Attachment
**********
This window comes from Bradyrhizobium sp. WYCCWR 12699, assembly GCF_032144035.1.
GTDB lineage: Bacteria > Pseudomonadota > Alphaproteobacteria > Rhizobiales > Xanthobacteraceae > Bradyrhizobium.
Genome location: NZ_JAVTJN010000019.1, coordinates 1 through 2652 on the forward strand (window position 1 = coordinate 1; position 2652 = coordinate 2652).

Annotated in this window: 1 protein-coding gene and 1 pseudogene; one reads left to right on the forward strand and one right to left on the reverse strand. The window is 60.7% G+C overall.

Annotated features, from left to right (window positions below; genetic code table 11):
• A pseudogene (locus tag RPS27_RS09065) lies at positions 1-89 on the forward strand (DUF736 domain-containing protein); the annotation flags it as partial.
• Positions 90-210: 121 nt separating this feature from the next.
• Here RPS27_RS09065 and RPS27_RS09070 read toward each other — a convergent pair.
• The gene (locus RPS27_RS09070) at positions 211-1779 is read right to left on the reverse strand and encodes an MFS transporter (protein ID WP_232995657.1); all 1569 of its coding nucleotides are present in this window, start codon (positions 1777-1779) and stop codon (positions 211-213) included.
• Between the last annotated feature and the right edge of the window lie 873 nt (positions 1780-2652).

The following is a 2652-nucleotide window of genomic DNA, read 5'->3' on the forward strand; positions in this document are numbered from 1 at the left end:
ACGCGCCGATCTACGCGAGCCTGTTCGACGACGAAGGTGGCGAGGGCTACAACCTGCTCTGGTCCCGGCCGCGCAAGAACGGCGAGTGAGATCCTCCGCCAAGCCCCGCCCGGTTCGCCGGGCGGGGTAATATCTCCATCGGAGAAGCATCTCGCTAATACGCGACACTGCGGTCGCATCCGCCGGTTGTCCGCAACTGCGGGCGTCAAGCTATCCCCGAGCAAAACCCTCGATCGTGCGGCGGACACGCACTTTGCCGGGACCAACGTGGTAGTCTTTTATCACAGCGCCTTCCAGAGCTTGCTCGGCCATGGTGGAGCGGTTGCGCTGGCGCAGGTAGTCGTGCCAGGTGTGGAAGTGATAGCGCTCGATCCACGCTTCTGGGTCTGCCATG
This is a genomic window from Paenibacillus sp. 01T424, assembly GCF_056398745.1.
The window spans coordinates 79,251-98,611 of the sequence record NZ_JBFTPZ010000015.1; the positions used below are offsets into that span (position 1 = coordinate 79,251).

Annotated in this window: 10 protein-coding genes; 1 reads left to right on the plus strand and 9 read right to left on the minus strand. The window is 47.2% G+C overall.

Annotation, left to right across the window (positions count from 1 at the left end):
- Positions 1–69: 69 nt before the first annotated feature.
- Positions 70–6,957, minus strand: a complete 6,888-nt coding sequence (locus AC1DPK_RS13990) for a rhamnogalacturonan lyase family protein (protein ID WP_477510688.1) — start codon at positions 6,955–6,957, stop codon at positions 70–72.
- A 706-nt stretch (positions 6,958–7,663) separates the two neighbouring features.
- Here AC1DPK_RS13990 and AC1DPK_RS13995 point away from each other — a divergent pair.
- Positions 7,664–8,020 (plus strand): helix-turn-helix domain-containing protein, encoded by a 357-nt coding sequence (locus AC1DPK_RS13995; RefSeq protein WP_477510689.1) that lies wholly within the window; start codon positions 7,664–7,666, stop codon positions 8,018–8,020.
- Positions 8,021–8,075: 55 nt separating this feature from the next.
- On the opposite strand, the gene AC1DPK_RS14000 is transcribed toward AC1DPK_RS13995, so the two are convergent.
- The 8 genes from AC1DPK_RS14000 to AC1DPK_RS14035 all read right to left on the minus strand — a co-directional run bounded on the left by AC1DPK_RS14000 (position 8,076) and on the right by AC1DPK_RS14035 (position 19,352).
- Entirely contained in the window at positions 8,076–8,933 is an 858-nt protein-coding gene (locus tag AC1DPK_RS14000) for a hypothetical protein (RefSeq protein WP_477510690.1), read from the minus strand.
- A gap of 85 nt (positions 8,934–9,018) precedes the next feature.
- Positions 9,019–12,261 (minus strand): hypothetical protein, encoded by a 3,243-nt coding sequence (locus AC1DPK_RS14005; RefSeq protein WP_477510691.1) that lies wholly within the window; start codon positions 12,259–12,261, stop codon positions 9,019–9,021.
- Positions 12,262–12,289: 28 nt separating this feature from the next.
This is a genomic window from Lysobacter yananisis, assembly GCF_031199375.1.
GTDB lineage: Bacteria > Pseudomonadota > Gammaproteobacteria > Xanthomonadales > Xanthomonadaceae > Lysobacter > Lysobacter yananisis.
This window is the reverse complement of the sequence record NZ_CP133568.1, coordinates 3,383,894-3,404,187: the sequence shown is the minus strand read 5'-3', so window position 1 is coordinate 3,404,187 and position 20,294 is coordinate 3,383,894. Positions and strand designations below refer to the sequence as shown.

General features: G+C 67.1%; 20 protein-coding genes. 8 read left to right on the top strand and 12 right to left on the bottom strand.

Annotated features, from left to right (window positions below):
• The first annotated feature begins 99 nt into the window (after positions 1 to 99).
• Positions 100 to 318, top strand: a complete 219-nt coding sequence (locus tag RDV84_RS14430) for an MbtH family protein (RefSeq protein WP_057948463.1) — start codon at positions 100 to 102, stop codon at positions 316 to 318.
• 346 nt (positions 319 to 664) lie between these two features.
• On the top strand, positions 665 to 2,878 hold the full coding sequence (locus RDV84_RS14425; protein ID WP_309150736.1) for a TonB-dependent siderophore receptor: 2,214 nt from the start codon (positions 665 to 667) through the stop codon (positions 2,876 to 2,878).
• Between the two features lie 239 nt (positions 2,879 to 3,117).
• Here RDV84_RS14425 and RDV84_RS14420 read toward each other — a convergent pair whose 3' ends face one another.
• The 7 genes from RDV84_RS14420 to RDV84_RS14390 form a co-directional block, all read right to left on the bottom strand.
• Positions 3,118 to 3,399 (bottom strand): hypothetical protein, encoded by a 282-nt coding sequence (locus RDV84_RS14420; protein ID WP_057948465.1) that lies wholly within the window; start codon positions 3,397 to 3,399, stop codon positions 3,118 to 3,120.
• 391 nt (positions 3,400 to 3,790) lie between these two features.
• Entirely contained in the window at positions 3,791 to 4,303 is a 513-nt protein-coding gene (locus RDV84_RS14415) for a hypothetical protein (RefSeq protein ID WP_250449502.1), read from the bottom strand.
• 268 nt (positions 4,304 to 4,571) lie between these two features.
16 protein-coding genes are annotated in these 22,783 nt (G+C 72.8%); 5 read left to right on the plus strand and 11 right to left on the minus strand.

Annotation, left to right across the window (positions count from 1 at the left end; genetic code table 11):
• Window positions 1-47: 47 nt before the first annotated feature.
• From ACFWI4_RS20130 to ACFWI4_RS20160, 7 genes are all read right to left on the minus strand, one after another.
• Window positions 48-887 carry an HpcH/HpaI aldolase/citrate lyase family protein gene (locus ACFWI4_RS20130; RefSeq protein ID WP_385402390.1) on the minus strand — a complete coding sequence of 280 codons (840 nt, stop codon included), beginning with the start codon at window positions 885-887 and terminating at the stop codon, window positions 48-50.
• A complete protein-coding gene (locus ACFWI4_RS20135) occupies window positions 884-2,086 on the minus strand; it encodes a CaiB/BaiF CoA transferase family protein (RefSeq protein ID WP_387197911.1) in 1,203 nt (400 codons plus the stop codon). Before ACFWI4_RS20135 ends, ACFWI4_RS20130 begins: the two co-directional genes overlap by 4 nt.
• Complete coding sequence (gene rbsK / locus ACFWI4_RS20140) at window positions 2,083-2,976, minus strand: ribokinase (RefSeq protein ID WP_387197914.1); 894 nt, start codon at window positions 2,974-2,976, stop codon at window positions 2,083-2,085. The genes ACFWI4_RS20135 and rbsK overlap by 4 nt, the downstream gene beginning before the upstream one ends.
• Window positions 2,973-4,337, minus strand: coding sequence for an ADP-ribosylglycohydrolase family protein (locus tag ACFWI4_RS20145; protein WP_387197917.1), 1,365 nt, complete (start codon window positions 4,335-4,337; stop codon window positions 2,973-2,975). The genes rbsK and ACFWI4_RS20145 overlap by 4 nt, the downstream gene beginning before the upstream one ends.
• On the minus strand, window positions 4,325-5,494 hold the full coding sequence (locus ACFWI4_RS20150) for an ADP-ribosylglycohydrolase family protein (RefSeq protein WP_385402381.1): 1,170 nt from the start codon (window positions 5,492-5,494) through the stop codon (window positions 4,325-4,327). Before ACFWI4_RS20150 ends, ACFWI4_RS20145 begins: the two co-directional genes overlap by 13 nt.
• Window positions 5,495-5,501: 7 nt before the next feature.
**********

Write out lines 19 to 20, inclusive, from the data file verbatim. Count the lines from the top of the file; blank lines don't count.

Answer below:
- A 706-nt stretch (positions 6,958–7,663) separates the two neighbouring features.
- Here AC1DPK_RS13990 and AC1DPK_RS13995 point away from each other — a divergent pair.